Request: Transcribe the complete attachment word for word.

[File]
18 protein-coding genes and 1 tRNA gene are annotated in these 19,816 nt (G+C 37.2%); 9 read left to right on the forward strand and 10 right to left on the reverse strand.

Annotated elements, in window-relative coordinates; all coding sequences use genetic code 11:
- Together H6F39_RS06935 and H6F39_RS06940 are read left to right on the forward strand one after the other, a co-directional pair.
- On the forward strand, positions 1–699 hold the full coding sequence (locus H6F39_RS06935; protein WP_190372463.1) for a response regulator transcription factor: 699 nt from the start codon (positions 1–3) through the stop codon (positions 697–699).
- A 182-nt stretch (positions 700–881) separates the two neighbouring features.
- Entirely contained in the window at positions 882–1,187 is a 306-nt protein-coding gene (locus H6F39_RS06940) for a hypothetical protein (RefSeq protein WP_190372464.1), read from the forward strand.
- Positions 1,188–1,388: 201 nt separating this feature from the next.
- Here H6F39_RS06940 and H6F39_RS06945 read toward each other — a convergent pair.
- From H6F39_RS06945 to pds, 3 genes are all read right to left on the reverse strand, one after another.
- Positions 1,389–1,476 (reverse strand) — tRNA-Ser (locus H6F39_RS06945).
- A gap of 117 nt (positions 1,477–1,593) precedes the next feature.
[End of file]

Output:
18 protein-coding genes and 1 tRNA gene are annotated in these 19,816 nt (G+C 37.2%); 9 read left to right on the forward strand and 10 right to left on the reverse strand.

Annotated elements, in window-relative coordinates; all coding sequences use genetic code 11:
- Together H6F39_RS06935 and H6F39_RS06940 are read left to right on the forward strand one after the other, a co-directional pair.
- On the forward strand, positions 1–699 hold the full coding sequence (locus H6F39_RS06935; protein WP_190372463.1) for a response regulator transcription factor: 699 nt from the start codon (positions 1–3) through the stop codon (positions 697–699).
- A 182-nt stretch (positions 700–881) separates the two neighbouring features.
- Entirely contained in the window at positions 882–1,187 is a 306-nt protein-coding gene (locus H6F39_RS06940) for a hypothetical protein (RefSeq protein WP_190372464.1), read from the forward strand.
- Positions 1,188–1,388: 201 nt separating this feature from the next.
- Here H6F39_RS06940 and H6F39_RS06945 read toward each other — a convergent pair.
- From H6F39_RS06945 to pds, 3 genes are all read right to left on the reverse strand, one after another.
- Positions 1,389–1,476 (reverse strand) — tRNA-Ser (locus H6F39_RS06945).
- A gap of 117 nt (positions 1,477–1,593) precedes the next feature.